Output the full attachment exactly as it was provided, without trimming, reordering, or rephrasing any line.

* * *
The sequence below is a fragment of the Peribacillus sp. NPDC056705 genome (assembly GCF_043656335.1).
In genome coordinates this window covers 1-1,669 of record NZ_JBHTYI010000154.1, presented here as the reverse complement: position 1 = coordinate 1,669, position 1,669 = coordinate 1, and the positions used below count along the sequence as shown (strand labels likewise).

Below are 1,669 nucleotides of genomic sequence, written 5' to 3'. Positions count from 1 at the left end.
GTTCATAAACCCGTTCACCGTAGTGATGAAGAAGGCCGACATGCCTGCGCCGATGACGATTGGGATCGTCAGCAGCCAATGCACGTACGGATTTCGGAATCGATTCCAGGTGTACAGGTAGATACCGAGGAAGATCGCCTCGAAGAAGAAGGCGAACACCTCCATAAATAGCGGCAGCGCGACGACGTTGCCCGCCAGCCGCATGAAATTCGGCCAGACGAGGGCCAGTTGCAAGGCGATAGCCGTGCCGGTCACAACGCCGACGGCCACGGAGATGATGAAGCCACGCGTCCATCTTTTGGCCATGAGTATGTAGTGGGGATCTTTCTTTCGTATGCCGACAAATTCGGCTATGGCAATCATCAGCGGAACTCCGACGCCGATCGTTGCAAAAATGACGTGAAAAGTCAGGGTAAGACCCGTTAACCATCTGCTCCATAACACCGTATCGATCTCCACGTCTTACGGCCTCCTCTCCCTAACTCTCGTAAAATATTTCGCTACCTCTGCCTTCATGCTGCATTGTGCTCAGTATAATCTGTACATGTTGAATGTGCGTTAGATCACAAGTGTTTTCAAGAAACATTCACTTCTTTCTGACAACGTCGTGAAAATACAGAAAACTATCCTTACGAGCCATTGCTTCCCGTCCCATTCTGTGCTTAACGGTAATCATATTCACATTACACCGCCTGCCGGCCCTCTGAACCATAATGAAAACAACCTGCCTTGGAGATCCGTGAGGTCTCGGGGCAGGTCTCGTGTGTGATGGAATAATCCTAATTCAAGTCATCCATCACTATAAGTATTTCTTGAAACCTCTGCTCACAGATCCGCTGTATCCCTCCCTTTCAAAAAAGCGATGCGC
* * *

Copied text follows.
The sequence below is a fragment of the Peribacillus sp. NPDC056705 genome (assembly GCF_043656335.1).
In genome coordinates this window covers 1-1,669 of record NZ_JBHTYI010000154.1, presented here as the reverse complement: position 1 = coordinate 1,669, position 1,669 = coordinate 1, and the positions used below count along the sequence as shown (strand labels likewise).

Below are 1,669 nucleotides of genomic sequence, written 5' to 3'. Positions count from 1 at the left end.
GTTCATAAACCCGTTCACCGTAGTGATGAAGAAGGCCGACATGCCTGCGCCGATGACGATTGGGATCGTCAGCAGCCAATGCACGTACGGATTTCGGAATCGATTCCAGGTGTACAGGTAGATACCGAGGAAGATCGCCTCGAAGAAGAAGGCGAACACCTCCATAAATAGCGGCAGCGCGACGACGTTGCCCGCCAGCCGCATGAAATTCGGCCAGACGAGGGCCAGTTGCAAGGCGATAGCCGTGCCGGTCACAACGCCGACGGCCACGGAGATGATGAAGCCACGCGTCCATCTTTTGGCCATGAGTATGTAGTGGGGATCTTTCTTTCGTATGCCGACAAATTCGGCTATGGCAATCATCAGCGGAACTCCGACGCCGATCGTTGCAAAAATGACGTGAAAAGTCAGGGTAAGACCCGTTAACCATCTGCTCCATAACACCGTATCGATCTCCACGTCTTACGGCCTCCTCTCCCTAACTCTCGTAAAATATTTCGCTACCTCTGCCTTCATGCTGCATTGTGCTCAGTATAATCTGTACATGTTGAATGTGCGTTAGATCACAAGTGTTTTCAAGAAACATTCACTTCTTTCTGACAACGTCGTGAAAATACAGAAAACTATCCTTACGAGCCATTGCTTCCCGTCCCATTCTGTGCTTAACGGTAATCATATTCACATTACACCGCCTGCCGGCCCTCTGAACCATAATGAAAACAACCTGCCTTGGAGATCCGTGAGGTCTCGGGGCAGGTCTCGTGTGTGATGGAATAATCCTAATTCAAGTCATCCATCACTATAAGTATTTCTTGAAACCTCTGCTCACAGATCCGCTGTATCCCTCCCTTTCAAAAAAGCGATGCGC